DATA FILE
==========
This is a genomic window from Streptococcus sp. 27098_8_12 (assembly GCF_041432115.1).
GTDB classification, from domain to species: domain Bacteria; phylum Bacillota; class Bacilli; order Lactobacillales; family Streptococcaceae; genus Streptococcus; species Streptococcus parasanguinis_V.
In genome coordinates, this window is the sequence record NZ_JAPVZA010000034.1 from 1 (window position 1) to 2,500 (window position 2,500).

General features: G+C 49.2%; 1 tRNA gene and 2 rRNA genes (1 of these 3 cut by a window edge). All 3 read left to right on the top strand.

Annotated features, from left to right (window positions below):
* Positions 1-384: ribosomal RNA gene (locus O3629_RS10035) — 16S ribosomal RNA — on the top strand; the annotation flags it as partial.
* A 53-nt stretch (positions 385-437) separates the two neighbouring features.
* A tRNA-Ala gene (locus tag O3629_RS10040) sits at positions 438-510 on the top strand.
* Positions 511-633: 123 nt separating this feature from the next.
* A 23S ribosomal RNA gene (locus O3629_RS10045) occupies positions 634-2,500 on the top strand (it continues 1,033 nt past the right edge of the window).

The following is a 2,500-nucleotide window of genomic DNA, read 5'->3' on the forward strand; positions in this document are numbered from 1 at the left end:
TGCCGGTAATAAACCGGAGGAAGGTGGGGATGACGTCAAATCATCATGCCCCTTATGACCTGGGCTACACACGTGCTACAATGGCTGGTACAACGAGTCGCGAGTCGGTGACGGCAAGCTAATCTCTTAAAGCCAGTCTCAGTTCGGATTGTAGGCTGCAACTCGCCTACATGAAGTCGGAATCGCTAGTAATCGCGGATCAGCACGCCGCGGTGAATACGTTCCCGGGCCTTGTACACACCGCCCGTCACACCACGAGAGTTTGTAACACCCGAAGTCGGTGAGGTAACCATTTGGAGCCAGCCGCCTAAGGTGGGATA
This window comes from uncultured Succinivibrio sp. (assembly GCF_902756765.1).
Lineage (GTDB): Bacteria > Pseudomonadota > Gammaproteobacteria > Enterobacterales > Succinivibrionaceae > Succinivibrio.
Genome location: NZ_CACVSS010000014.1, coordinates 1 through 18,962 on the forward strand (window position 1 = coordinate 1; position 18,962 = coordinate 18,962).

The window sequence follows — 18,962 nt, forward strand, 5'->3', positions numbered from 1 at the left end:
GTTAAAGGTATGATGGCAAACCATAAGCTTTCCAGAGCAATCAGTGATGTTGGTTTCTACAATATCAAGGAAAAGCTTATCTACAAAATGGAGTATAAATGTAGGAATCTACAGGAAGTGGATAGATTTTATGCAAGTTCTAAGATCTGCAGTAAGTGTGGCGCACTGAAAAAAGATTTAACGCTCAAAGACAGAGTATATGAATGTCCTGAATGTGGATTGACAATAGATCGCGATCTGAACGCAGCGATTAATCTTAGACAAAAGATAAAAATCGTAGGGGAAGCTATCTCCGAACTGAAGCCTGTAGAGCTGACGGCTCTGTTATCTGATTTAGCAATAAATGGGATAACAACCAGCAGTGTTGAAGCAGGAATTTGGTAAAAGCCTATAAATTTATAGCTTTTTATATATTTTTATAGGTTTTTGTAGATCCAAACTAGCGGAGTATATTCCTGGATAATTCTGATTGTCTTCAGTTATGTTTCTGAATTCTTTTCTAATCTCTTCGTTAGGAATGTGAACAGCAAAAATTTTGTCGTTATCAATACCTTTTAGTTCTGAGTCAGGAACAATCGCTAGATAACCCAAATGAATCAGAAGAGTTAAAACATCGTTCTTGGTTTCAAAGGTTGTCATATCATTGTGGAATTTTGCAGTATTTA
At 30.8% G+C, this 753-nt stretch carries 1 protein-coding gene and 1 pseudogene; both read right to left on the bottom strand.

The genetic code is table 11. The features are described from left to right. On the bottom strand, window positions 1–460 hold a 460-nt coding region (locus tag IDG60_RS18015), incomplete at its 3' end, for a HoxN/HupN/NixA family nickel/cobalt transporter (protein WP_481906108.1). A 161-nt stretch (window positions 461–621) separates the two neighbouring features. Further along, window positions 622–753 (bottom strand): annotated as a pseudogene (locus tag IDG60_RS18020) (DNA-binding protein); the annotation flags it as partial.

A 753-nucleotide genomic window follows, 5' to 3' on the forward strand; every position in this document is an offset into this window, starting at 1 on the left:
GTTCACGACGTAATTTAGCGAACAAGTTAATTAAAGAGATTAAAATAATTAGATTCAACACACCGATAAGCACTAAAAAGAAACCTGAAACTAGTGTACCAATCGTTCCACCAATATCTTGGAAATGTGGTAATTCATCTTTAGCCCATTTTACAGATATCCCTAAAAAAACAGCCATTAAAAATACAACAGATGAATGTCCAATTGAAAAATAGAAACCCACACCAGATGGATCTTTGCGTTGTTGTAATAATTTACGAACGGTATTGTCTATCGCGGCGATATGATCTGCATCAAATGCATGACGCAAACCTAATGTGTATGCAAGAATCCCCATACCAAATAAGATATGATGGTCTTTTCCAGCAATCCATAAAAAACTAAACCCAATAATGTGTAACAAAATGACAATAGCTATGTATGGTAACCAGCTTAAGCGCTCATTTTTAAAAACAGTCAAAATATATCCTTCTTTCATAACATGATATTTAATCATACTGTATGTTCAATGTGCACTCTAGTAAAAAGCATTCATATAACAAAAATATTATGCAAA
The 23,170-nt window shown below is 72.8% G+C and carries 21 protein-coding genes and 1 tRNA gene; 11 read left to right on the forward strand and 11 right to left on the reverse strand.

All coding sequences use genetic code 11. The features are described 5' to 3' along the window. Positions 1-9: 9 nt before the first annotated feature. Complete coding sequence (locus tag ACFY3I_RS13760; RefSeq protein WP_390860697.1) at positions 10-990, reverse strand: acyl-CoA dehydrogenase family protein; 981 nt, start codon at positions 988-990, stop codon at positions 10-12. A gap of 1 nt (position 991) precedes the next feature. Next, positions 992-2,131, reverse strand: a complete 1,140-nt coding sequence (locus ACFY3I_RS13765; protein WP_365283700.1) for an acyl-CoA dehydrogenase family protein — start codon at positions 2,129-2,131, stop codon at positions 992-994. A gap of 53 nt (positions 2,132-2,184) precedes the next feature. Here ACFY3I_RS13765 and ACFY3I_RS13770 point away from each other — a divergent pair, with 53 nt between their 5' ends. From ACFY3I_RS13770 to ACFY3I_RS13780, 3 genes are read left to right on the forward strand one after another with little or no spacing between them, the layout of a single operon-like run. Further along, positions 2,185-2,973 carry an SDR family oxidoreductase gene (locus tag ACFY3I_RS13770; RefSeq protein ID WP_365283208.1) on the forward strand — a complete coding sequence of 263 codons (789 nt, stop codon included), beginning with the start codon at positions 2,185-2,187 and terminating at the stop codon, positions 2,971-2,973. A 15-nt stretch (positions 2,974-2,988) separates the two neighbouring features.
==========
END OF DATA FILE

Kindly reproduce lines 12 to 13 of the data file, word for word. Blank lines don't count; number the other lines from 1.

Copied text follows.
TGCCGGTAATAAACCGGAGGAAGGTGGGGATGACGTCAAATCATCATGCCCCTTATGACCTGGGCTACACACGTGCTACAATGGCTGGTACAACGAGTCGCGAGTCGGTGACGGCAAGCTAATCTCTTAAAGCCAGTCTCAGTTCGGATTGTAGGCTGCAACTCGCCTACATGAAGTCGGAATCGCTAGTAATCGCGGATCAGCACGCCGCGGTGAATACGTTCCCGGGCCTTGTACACACCGCCCGTCACACCACGAGAGTTTGTAACACCCGAAGTCGGTGAGGTAACCATTTGGAGCCAGCCGCCTAAGGTGGGATA
This window comes from uncultured Succinivibrio sp. (assembly GCF_902756765.1).